Bobbie

Age at interview: 65
Outline:

Bobbie was diagnosed with ductal carcinoma in situ (DCIS) breast cancer in 2016, and had genetic testing soon after her lumpectomy where she learned that she is positive for a mutation on her BRCA1 gene. She comes from a large family with quite a bit of cancer history, but as far as she knows, she is the first person to be genetically tested. Bobbie’s treatment has consisted of the lumpectomy and she is currently taking hormonal medication. Bobbie’s greatest source of support during her diagnosis, treatment and genetic testing has been her Christian faith.

Background:

Bobbie, age 65, is an African American woman in her mid-60s, who lives in the suburbs of an Eastern/mid-Atlantic city.

Cancer-Related Experience: Cancer

Type of Inherited Risk: Identified breast cancer mutation

 

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Bobbie is a 65-year-old African American woman, who lives in the suburbs of an Eastern/mid-Atlantic city. She retired from being a personnel assistant in a federal agency about 7 years ago. She has lived in the mid-Atlantic since 1971, but still considers “home” to be in the south, where many of her family still live. Bobbie is single and does not have children, but comes from a very large family with a considerable history of cancer.

Bobbie was diagnosed with ductal carcinoma in situ (DCIS) breast cancer in 2016, and underwent genetic testing soon after her lumpectomy. Her testing revealed that she is positive for a BRCA1 gene mutation. She attributes “catching the cancer early” to her regular 6-monthly mammograms. Bobbie has told “every last one” of her many brothers and sisters about her genetic testing, and suggested that they also get tested. As far as she is aware, only one of her siblings has been tested, and they did not have a BRCA1 mutation. Bobbie described being glad that she had genetic testing because she feels that if you know something then you can do something about it. Bobbie is concerned about her higher risk for pancreatic cancer on the basis of her genetic profile, particularly given that she has a cousin who died from this disease.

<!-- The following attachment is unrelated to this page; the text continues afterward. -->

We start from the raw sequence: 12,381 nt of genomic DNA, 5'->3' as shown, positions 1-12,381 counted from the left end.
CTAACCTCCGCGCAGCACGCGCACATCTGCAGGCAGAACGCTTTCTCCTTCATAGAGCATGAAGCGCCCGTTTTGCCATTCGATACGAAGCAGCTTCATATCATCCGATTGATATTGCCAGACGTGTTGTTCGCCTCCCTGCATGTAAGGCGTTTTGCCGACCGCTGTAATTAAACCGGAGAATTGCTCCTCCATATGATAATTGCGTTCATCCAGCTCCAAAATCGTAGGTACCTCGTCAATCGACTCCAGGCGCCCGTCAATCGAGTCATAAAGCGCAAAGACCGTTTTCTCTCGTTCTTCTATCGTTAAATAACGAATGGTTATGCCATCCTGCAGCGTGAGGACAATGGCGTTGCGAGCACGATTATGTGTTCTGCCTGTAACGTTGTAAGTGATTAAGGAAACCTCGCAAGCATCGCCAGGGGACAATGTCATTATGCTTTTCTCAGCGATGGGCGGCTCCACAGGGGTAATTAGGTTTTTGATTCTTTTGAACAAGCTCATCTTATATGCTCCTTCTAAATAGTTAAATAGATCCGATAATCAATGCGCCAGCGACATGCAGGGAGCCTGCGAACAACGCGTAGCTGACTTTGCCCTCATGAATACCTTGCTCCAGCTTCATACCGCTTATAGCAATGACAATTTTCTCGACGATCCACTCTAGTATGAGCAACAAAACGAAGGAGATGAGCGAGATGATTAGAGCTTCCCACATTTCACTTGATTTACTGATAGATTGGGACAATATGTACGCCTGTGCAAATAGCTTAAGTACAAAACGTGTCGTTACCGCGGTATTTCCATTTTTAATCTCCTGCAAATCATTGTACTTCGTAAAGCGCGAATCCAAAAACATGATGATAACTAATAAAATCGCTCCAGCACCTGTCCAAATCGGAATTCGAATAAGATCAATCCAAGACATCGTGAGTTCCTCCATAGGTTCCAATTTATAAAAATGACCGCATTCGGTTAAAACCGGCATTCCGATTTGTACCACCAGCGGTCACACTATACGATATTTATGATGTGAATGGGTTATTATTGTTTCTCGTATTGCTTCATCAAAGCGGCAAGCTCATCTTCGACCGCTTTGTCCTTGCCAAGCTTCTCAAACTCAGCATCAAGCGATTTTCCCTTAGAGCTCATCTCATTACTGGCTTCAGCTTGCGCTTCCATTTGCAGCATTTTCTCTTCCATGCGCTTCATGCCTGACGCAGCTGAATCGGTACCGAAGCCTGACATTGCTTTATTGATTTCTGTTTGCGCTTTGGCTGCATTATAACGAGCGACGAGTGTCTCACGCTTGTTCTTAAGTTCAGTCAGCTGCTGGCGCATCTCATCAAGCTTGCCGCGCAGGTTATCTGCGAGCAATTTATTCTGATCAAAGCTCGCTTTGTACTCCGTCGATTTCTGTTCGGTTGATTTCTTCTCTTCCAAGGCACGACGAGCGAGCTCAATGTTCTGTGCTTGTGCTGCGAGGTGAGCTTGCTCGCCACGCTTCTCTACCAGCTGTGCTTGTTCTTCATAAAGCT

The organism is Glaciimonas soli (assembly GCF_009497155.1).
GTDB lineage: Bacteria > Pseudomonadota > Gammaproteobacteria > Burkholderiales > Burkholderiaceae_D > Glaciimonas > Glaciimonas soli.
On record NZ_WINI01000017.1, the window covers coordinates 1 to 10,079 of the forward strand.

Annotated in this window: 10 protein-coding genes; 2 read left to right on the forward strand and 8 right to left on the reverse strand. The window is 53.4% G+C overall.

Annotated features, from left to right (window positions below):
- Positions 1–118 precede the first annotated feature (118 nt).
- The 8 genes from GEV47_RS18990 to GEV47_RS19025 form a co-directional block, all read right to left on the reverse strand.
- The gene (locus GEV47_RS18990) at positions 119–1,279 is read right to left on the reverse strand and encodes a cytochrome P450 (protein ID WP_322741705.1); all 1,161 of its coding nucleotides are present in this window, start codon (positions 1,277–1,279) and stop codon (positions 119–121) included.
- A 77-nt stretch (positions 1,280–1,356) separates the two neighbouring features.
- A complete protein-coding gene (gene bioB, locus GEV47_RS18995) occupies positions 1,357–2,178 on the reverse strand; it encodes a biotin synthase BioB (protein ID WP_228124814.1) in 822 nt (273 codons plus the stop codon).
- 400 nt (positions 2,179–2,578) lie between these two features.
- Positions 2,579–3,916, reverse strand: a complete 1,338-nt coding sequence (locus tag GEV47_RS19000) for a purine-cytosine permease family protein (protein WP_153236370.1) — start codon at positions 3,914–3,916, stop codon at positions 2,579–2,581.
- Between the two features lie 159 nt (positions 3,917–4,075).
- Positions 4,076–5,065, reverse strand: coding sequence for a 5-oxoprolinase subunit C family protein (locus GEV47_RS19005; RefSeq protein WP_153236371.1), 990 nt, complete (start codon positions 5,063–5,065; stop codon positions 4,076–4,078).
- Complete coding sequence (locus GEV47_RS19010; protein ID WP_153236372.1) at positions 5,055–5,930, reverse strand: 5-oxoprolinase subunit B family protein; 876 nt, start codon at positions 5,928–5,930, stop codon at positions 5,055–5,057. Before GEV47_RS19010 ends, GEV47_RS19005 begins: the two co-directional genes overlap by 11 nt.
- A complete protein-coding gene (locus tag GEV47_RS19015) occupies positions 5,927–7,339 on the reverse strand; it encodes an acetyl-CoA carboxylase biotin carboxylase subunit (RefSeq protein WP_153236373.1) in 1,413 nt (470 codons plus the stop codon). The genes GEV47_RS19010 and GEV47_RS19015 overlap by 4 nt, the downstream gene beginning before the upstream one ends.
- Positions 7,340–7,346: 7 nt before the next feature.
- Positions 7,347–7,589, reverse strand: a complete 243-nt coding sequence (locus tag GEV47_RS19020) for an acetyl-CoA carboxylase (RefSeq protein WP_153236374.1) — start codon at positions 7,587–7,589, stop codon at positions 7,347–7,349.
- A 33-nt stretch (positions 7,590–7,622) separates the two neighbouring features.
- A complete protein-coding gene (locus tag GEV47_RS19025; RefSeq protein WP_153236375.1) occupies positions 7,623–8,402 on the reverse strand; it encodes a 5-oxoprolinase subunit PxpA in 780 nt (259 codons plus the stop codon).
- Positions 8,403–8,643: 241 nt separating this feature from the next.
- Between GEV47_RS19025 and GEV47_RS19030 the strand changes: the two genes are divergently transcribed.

In addition to the lumpectomy, Bobbie is currently on hormonal medication for five years. She recently changed medication because she felt that the medication prescribed was impacting her memory. In addition to cancer, she has long struggled with back issues, and has high blood pressure. Bobbie has been working hard to lose weight since before her cancer diagnosis and genetic testing. She does water classes and tries to watch what she eats. Her doctor routinely asks her about her weight and possible weight loss strategies.

Bobbie is a woman of great faith, and finds enormous support in her relationship with God, as well as through her strong church community. She firmly believes that there is nothing that God cannot do. “God got me, and I know he's got me.” Bobbie described how just having a friend or family member with her in her oncology visits was helpful – even if she didn’t need them to actually do anything. “Just knowing you … got somebody there supporting you. It really makes a difference.” When asked what she would like to communicate to the medical community she expressed that being treated with kindness is so very important when you are going through something like cancer treatment or genetic testing.

 

Bobbie says her faith in God and her pastor are central sources of support.

Bobbie says her faith in God and her pastor are central sources of support.

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So can you talk to me about who's helped you get through this, who's helped support you through all this?
Well I guess because of my faith, that I know that god can do anything, and I, I just have to believe that, you know, he'll take me through whatever. And with my pastor, I talk with my pastor, and my sisters and brothers, and so they, they are my support. So, that's why, I guess, I don't get-- a lot of times, they say, “are you depressed?” No, I'm not. And so, I say, “well god got me, and I know he's got me.” So. You know.
So, can you talk to me a little bit more about how your pastor has supported you?
He's prayed with me and talked with me. And so, he, you know, he said, he always encouraged me. He said, “you're going to be OK.” And I said “I believe that I am, and I do.”

 

Bobbie wants clinicians to know how much it matters when they are kind.

Bobbie wants clinicians to know how much it matters when they are kind.

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And when you get somebody that just treats you gentle, and nice, and kind, it makes a
difference. It's just being kind to someone that makes a difference. And when you-- I can’t. Kindness-- just being kind to somebody makes a difference.